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Worth of a Financial Advisor

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  • #16
    Originally posted by Kennyt7 View Post
    According to Bogle in a personal account you lose 77% of your wealth when actively investing. Add on AUM fees and you are getting slaughtered. Learn this stiff. Its Second Grader material
    I like Bogle and Vanguard but if he had truly made this statement, it is rubbish. There are different types of active investors, from day traders to long term buy and hold investors. The day traders are akin to roulette players at a Las Vegas casino and can lose 70% or more. But the sensible buy and hold and reinvest the dividend active investors can do as well, maybe slightly better or slightly worse than the index.

    I looked at the 30 year yield of VSTAX. At 15 years it is 10.7% and since inception is 8.7%. I looked at the performance of my 40+ stocks I have had since 1990 in my Quicken and it is 9.5%. There are some big winners and some big time bankrupt companies ( Kodak) and some laggards but on the whole I mirrored the VSTAX. Not a 70% decline.

    Now if I had been jumping in and out it would be a different scenario.

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    • #17
      I am not speaking for Jack Bogle, but from listening to his talks and others that new him. Active investing and losing 77% wealth comes more from behavioral aspects of investing , than the actual investing itself. Basically investors repetitively make the wrong decisions at the wrong time, buy high and sell low and miss the best run ups.

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      • #18
        Originally posted by Random1 View Post
        I am not speaking for Jack Bogle, but from listening to his talks and others that new him. Active investing and losing 77% wealth comes more from behavioral aspects of investing , than the actual investing itself. Basically investors repetitively make the wrong decisions at the wrong time, buy high and sell low and miss the best run ups.
        Someone who is not a disciplined investor will lose even with indexed funds if he jumps in and out, buys high and sells low. Less likely to occur than a single stock like Tesla but can still occur. That is why you find people like the OP investing with AUM FA and justifying it - to help them not make blunders at the wrong moment and lose it all.

        I did dollar cost averaging with my stocks ( in the 90's and early 2000's when VG index were not mainstream) by reinvesting the quarterly dividends. When MSFT shares were laggards during the Steve Ballamer era the dividend money bought more shares of MSFT at $28 per share. Now at $330+ per share it is buying much much less shares with the money. But those past Ballamer era extra shares are generating more dividends.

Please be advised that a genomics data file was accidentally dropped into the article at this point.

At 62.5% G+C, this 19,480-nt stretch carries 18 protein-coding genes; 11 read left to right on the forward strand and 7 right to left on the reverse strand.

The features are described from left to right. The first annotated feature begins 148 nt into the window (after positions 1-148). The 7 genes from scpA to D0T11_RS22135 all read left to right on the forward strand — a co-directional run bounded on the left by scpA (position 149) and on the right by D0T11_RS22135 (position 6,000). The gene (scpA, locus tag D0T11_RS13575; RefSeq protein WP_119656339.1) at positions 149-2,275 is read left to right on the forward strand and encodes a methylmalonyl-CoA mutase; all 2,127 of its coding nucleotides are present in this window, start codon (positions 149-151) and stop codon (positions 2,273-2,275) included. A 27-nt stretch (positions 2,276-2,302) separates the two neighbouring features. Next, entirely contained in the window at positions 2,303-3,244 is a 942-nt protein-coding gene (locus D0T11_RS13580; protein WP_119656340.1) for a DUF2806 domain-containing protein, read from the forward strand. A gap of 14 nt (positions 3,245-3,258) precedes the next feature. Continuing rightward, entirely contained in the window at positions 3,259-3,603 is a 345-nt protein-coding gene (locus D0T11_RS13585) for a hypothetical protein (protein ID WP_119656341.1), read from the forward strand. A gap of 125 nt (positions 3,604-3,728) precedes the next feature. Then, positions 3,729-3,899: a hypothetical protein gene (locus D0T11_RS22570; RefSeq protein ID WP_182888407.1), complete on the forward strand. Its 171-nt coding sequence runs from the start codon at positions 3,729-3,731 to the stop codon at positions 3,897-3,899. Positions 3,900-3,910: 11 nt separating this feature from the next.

Finally i am not sure of the point of all the recent posts where the poster has AUM advisor but still is trying to justify it by showing a graph of how his FA tracked or beat the index performance and did not lose money. You want to pay AUM, go ahead an pay it. But why justify it when the evidence is clearly there that a passive low cost fund invested directly by you can give better returns. Is it to assuage the deep down regret and justify it with "vetted private investments".

        Whatever.




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        • #19
          Originally posted by Kennyt7 View Post
          According to Bogle in a personal account you lose 77% of your wealth when actively investing. Add on AUM fees and you are getting slaughtered. Learn this stiff. Its Second Grader material
          Lol. The guy sells index funds for a living. It is not bad info, but his blogs and books and talks all discredit active investing and point you to indexing (eg, his company's funds).

          Lose 77%? Maybe back when there were trade commission fees, annual fees, options fees, etc... there are none of those anymore.

          All you have to do is put your own historical account performance on a graph against S&P 500, and you see if you tracked, underperformed, or outkicked. Any major brokerage has this feature.

          ...as for the OP question, if you use AUM fee structure, you are paying too much. End of story.
          A good CFP is worth $200-400 per hour (depends on COL in the area and how busy the CFP is typically), but you should only need an hour or two per year. They really don't know much that you don't if you've been trading and managing accounts awhile. I use a CFP/CPA, and the bulk of our convos are more about what types of holdings should go where and what the breakdown of my "extra money" should go to (cash accounts, pay debt, mad money, etc). We chat occasionally about good companies or sectors or industries or the market climate overall, but we are just speculating and we know it... just like anyone else.

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          • #20
            Bogle calls it the TYRANNY OF COMPOUNDING. Go to a financial calculator and put it 8% versus 10% over 40yrs and see what happens
            2% is the average cost for the active investor
            ADD TAXES to the results for taxable accounts
            If investors understood basic math they would see the light
            The 77% I mentioned is from one of his books on funds

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            • #21
              According to Bogle a 10% return versus an 8% return over 40yrs in a taxable account,
              YOU LOSE 77% of your wealth!!!!!!!!!!!
              THE TYRANNY OF COMPOUNDING he calls it
              Read Bogle on Mutual Funds

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